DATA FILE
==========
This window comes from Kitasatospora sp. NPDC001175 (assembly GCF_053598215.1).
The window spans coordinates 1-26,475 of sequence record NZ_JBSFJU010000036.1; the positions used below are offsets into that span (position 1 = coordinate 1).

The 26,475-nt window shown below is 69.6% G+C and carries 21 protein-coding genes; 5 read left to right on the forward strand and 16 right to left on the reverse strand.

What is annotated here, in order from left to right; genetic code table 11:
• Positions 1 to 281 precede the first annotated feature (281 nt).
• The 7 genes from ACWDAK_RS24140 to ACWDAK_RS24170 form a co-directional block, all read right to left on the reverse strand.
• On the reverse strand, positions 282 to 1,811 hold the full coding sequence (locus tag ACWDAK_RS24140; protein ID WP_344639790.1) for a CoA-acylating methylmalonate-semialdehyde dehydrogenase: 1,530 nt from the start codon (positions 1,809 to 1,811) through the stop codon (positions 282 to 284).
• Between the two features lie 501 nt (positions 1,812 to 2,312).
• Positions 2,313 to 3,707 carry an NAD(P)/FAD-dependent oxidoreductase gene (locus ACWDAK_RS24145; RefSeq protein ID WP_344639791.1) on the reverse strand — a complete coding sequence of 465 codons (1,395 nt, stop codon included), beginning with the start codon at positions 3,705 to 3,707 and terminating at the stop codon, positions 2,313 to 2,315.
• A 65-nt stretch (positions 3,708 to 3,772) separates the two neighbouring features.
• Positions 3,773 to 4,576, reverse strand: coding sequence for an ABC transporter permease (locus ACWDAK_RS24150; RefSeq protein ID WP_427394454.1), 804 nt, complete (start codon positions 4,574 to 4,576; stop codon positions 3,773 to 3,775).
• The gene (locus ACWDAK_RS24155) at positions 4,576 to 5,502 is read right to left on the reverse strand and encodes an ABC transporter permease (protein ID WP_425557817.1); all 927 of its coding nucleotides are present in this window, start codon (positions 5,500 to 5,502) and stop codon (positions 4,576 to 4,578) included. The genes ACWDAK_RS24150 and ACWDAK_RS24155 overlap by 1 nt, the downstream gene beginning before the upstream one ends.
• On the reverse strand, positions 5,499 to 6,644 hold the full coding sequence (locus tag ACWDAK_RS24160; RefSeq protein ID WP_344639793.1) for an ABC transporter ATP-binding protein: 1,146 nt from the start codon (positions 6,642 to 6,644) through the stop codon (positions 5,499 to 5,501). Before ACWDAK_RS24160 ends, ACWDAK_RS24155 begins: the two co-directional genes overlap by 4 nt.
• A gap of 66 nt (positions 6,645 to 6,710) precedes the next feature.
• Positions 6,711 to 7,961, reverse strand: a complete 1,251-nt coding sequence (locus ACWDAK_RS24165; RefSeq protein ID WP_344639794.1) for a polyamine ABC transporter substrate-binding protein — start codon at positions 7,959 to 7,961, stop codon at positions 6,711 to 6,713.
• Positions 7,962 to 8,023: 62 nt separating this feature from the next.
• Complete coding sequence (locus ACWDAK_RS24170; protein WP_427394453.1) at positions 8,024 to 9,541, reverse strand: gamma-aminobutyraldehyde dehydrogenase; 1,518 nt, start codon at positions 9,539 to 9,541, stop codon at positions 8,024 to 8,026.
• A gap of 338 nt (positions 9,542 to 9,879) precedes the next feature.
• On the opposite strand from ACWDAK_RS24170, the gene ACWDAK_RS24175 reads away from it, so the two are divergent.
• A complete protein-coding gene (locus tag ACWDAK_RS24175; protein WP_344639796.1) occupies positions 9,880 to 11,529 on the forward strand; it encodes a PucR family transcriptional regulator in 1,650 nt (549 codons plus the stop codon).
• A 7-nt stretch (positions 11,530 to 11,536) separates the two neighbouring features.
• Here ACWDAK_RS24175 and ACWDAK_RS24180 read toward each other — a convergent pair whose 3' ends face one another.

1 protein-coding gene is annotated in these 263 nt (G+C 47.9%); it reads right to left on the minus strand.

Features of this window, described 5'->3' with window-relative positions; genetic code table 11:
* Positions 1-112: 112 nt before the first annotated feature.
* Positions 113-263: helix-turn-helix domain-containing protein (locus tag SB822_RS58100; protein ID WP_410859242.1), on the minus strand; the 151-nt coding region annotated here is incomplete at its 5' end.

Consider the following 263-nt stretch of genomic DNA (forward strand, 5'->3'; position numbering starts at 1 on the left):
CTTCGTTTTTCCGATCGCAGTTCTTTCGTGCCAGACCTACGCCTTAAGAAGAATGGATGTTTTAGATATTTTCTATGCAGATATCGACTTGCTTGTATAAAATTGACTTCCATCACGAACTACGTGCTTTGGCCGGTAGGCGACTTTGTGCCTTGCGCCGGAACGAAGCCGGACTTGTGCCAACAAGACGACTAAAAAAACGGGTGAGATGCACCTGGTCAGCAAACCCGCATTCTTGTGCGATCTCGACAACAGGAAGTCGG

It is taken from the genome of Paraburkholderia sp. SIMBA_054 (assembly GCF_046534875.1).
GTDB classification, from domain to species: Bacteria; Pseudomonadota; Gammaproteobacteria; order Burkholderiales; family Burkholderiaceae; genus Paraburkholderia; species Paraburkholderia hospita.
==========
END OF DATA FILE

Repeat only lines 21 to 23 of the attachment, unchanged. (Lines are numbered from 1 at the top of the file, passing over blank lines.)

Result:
• A 7-nt stretch (positions 11,530 to 11,536) separates the two neighbouring features.
• Here ACWDAK_RS24175 and ACWDAK_RS24180 read toward each other — a convergent pair whose 3' ends face one another.

1 protein-coding gene is annotated in these 263 nt (G+C 47.9%); it reads right to left on the minus strand.